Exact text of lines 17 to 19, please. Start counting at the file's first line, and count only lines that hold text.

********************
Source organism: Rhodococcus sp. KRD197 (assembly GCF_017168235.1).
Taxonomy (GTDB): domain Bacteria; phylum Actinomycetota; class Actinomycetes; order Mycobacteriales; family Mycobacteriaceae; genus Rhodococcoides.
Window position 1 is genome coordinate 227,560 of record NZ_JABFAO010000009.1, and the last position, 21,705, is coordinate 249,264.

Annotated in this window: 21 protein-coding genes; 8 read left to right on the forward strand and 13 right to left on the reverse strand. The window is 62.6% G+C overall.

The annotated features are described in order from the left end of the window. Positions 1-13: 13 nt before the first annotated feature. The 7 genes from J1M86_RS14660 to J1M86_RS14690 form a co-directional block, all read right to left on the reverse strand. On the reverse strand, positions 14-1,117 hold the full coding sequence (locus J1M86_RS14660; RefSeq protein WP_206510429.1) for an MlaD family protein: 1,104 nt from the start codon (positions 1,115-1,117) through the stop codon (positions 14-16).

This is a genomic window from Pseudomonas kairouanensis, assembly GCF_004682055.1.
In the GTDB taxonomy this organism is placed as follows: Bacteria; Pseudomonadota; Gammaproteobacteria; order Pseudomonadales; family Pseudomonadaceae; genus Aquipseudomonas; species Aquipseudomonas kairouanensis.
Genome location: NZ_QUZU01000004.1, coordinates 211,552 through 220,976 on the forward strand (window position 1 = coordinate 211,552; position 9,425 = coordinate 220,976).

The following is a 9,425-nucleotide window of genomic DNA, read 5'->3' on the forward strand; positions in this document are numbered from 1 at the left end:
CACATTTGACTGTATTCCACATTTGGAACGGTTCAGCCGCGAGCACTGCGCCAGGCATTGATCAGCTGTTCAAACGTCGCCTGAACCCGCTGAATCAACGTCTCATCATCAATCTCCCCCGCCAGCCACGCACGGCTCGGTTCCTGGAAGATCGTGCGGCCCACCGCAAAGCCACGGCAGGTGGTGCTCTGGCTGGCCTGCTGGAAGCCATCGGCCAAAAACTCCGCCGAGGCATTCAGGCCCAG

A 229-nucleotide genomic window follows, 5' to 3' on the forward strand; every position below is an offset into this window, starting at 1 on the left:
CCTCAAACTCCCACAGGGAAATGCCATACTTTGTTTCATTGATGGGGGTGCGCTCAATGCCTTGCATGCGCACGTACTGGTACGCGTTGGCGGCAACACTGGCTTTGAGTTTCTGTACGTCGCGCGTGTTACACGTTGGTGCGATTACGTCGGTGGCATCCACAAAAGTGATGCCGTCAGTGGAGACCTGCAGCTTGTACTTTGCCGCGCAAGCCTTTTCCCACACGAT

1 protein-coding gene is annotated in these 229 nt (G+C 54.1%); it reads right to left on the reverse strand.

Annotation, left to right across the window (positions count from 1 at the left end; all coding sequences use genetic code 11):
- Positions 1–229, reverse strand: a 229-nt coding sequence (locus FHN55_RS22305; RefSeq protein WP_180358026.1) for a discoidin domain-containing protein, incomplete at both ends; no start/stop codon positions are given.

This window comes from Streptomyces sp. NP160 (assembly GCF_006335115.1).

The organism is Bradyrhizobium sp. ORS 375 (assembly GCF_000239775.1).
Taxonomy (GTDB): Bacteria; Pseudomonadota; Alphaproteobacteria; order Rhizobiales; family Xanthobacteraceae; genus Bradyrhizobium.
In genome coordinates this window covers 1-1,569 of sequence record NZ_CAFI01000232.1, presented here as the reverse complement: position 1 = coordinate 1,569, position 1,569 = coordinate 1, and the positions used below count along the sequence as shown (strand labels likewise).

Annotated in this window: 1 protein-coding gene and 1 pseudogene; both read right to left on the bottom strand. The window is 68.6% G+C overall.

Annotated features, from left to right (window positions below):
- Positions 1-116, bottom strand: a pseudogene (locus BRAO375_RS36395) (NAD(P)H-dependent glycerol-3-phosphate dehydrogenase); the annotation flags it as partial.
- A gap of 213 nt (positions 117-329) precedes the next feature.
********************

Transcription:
The organism is Bradyrhizobium sp. ORS 375 (assembly GCF_000239775.1).
Taxonomy (GTDB): Bacteria; Pseudomonadota; Alphaproteobacteria; order Rhizobiales; family Xanthobacteraceae; genus Bradyrhizobium.
In genome coordinates this window covers 1-1,569 of sequence record NZ_CAFI01000232.1, presented here as the reverse complement: position 1 = coordinate 1,569, position 1,569 = coordinate 1, and the positions used below count along the sequence as shown (strand labels likewise).